There are two types of tail associated with comets: the “ion tail”, a stream of glowing, ionized gas, usually a blue color and the “dust tail”, a yellowish trail of debris that curves out from under the nucleus of the comet. Both tails interact with the solar wind, a stream of charged particles that the Sun is continuously spewing out in all directions and extends far into the outer reaches of the solar system. As the comet heads towards the Sun, the solar wind pushes the tails behind the direction of travel, but as they head away from the Sun, the wind makes the tails appear to lead in the direction of travel. As I said earlier, a trail of debris from a comet tail can stretch for millions of miles and can persist for thousands of years. If the Earth’s orbit intersects one of these trails, we get a meteor shower whenever the planet plows through it every year. The debris is often no bigger than a grain of rice, but whenever it burns up in our atmosphere, it makes that glowing, brief streak of light in the sky that we call a meteor.

When comets hang out in their natural habitats, be it the Kuiper Belt or the Oort Cloud, their orbits around the Sun are more circular in shape, but once they deviate from those orbits and head towards the Sun, the orbital shape becomes more elongated into an ellipse (in astronomer speak, the orbits become much more “eccentric”). Sometimes, a comet will come in and plunge directly into the Sun, others, like ATLAS, might even break up before they ever even get there. Others still, are placed in orbits that will carry them around the Sun with a certain periodicity. Comets that pass through the solar system every 200 years or less are known as “short period comets” while those that take longer, some being on orbits that might take them thousands of years to complete one trip around the Sun, are aptly referred to as “long period comets”. Then there are comets who, either through gravitational interactions with the Sun, or with planets like Jupiter, get hurled out of the solar system altogether, never to return. These vagrants will roam all alone in space for eons before they might encounter another solar system. We have recently had two such alien visitors into our solar system: Oumuamua was an interstellar visitor that passed through the solar system in 2017 while the other, Comet 2I/Borisov came through the inner solar system in October of 2019.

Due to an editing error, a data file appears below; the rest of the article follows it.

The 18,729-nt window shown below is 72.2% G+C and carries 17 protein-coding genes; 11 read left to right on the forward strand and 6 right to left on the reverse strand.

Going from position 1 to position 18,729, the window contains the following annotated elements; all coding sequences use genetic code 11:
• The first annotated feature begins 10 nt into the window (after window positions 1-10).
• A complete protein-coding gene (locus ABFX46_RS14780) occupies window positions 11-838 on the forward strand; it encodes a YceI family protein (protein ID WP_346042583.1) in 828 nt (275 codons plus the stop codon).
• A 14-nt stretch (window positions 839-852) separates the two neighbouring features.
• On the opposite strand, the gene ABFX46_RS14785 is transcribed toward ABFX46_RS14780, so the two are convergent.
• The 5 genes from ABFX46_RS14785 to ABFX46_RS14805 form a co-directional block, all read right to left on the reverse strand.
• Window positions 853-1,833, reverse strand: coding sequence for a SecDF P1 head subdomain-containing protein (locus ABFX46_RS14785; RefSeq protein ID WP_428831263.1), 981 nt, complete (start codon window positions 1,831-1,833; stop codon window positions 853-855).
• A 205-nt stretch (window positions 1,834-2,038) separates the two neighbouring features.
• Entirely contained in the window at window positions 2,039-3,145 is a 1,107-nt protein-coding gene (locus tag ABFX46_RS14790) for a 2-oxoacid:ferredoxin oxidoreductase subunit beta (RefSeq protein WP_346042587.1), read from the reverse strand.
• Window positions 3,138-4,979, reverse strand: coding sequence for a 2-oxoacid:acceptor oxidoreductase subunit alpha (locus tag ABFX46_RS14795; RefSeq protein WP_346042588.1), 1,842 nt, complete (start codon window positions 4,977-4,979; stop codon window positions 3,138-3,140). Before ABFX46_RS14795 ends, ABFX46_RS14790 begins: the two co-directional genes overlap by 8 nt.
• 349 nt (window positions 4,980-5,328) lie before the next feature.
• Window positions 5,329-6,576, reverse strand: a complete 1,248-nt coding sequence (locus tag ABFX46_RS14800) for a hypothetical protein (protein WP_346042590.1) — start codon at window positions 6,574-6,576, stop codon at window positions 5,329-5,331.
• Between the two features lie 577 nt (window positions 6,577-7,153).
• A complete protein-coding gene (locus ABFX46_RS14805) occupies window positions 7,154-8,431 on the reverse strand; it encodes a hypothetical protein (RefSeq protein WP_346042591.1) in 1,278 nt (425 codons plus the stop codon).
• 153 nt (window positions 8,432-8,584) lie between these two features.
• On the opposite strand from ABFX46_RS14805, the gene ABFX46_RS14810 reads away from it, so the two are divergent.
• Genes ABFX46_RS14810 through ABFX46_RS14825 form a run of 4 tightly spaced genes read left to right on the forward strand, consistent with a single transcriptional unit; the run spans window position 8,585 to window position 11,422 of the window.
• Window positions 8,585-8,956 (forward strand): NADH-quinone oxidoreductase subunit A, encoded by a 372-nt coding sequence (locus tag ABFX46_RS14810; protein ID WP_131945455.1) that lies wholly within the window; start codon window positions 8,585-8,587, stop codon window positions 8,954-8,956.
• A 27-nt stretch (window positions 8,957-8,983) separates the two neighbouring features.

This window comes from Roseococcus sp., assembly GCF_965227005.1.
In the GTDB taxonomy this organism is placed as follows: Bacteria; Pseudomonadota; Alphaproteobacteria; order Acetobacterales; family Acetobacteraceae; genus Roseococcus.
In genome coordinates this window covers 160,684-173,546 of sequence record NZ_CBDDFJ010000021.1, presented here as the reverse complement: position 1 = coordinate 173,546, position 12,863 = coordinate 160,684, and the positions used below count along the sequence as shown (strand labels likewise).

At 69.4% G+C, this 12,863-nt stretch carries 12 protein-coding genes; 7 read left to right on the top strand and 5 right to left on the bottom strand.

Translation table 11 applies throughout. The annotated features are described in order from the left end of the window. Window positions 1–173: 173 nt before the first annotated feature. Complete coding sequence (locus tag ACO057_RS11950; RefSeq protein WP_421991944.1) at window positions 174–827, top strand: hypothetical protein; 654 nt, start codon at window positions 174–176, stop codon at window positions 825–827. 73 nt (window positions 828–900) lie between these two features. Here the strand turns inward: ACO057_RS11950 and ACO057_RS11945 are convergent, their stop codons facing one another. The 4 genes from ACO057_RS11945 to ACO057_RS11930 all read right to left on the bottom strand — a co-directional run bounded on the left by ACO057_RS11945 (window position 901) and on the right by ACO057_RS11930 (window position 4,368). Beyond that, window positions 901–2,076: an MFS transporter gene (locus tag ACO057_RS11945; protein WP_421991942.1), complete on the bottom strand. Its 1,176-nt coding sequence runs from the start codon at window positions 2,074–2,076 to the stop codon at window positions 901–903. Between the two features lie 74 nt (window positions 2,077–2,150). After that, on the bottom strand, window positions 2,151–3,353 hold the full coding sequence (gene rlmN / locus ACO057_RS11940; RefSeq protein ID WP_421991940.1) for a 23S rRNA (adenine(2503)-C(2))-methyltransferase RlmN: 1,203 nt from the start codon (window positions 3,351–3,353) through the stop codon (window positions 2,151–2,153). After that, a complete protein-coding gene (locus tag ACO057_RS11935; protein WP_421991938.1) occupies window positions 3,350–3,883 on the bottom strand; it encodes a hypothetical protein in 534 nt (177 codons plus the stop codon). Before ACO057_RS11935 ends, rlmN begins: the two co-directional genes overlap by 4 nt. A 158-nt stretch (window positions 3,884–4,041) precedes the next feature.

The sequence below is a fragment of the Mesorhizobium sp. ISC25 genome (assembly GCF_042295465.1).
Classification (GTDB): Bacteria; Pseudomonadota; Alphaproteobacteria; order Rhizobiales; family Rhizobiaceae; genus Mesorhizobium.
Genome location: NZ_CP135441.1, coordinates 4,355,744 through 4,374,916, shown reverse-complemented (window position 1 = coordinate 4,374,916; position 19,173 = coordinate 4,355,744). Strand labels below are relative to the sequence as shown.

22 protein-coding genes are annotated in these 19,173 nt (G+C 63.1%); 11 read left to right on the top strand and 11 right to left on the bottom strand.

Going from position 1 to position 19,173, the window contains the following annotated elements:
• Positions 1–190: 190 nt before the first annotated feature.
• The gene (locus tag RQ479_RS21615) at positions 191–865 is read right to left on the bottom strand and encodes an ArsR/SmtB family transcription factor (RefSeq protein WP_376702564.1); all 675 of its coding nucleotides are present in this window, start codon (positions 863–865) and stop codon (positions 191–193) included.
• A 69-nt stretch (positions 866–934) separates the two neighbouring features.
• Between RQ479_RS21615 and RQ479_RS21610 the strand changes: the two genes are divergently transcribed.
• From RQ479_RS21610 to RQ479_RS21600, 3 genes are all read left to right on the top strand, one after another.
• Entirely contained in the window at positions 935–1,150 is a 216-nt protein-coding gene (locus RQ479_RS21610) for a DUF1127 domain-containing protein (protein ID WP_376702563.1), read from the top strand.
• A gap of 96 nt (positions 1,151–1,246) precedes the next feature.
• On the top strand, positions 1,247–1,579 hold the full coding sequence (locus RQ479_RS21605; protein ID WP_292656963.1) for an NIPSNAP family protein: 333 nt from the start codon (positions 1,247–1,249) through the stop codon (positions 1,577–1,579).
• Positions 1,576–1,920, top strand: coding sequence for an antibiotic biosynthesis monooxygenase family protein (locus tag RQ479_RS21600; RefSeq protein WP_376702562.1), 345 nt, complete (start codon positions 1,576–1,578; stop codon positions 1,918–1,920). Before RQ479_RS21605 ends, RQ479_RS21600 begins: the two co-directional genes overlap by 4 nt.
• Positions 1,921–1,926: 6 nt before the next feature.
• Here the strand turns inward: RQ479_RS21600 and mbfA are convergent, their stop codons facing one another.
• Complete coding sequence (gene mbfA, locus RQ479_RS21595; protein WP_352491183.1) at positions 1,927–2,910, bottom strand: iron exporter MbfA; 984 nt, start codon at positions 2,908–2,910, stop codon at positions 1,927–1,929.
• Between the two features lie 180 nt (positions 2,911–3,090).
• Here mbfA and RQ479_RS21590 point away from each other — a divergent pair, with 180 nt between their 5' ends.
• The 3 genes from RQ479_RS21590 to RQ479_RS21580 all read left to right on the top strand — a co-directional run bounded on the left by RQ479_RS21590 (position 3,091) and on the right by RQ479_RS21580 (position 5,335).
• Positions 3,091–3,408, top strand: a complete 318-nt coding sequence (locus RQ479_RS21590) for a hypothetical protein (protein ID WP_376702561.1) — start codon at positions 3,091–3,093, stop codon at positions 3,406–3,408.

As I sit here writing these words during the last week of April, SWAN is already sporting an impressive tail and the nucleus is brightening up nicely. However, due to its location in space, it is currently only visible to folks in the southern hemisphere, we are going to have to wait a bit to see it and, here’s the rub: it’s only going to be a morning object and even then, it’s going to be very low in the sky, so it could be a challenge to observe (depending on just how well it performs). Right now, SWAN is headed towards the northeast but come May 6, those of us here in the northern hemisphere should get our earliest peek at it (be warned: it’s going to be very, very low in the eastern sky). Here are some dates to mark on your calendar.